The traps date through about 15,000 years ago as well as also also were found in the city of Tultepec, Estado de Mexico, the National Institute of Anthropology as well as also also History (INAH) said in a statement published Wednesday.
Tultepec can be already home to a Mammoth Museum, which houses an almost complete mammoth skeleton discovered in 2016. The latest discovery will greatly enlarge its collection.
The traps date through around 15,000 years ago.
“This kind of represents a watershed, a touchstone for how we previously imagined groups of hunter-gatherers interacted with these enormous herbivores,” said Pedro Francisco Sánchez Nava, national archeology coordinator at the INAH.
During 10 months of excavations of the site, which was due to become a landfill, 824 bones have so far been found in traps 5.5 feet deep as well as also also 82 feet long.
Archeologists believe the site, from the San Antonio Xahuento district, may be one of a series nearby in which reduced the margin of error for hunters.
Groups of 20-30 hunters could use torches as well as also also sticks to separate a mammoth through its family as well as also also push This kind of into the traps.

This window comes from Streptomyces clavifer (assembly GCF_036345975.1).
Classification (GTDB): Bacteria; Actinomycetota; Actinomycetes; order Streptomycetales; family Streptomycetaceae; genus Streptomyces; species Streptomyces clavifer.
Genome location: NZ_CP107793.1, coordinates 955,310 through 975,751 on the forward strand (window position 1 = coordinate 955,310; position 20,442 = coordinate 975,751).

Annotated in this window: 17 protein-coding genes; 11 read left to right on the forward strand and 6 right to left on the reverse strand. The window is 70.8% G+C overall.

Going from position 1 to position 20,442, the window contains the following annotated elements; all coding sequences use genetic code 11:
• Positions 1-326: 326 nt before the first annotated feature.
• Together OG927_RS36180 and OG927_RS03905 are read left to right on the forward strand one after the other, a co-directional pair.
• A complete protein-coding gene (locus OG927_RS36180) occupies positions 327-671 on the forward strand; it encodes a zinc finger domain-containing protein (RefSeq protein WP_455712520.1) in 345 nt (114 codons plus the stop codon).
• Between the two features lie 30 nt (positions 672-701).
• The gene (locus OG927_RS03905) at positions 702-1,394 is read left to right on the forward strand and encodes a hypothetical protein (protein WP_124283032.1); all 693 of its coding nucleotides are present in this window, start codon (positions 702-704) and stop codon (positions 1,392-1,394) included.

Once the animal was trapped This kind of could be killed as well as also also used for food as well as also also some other purposes.
Archeologists found evidence in which the rib bones were used to cut mammoth meat, as well as also also internal organs were also eaten.
Mammoth skulls were found upside down because the hunters could also eat the animal’s tongue, which could have weighed as much as 12 kilograms (26.5 pounds), according to the statement.
While the hunters needed to kill mammoths to survive, they also honored the animals.
There are at least 14 mammoths buried at the site.
Handout/INAH/AFP via Getty Images
One mammoth bone shows evidence of a fracture, as well as also also archeologists say hunters could have tracked This kind of particular animal for years as well as also also made repeated attempts to kill This kind of.
After finally achieving their goal, they arranged its bones in a symbolic formation.
“They must have considered This kind of brave as well as also also ferocious, showing their respect with This kind of particular arrangement,” said Luis Cordoba, an archeologist at INAH.
The traps also contained remains of camels as well as also also a horse.
Further research can be needed to determine whether there are more mammoth traps nearby.
Mammoth bones have also been found in Mexico City.
Builders working on the capital’s metro system from the 1970s found mammoth bones at Talismán station.
To This kind of day, the station features a mammoth as its logo from the pictorial system created to help passengers who couldn’t read get around the metro.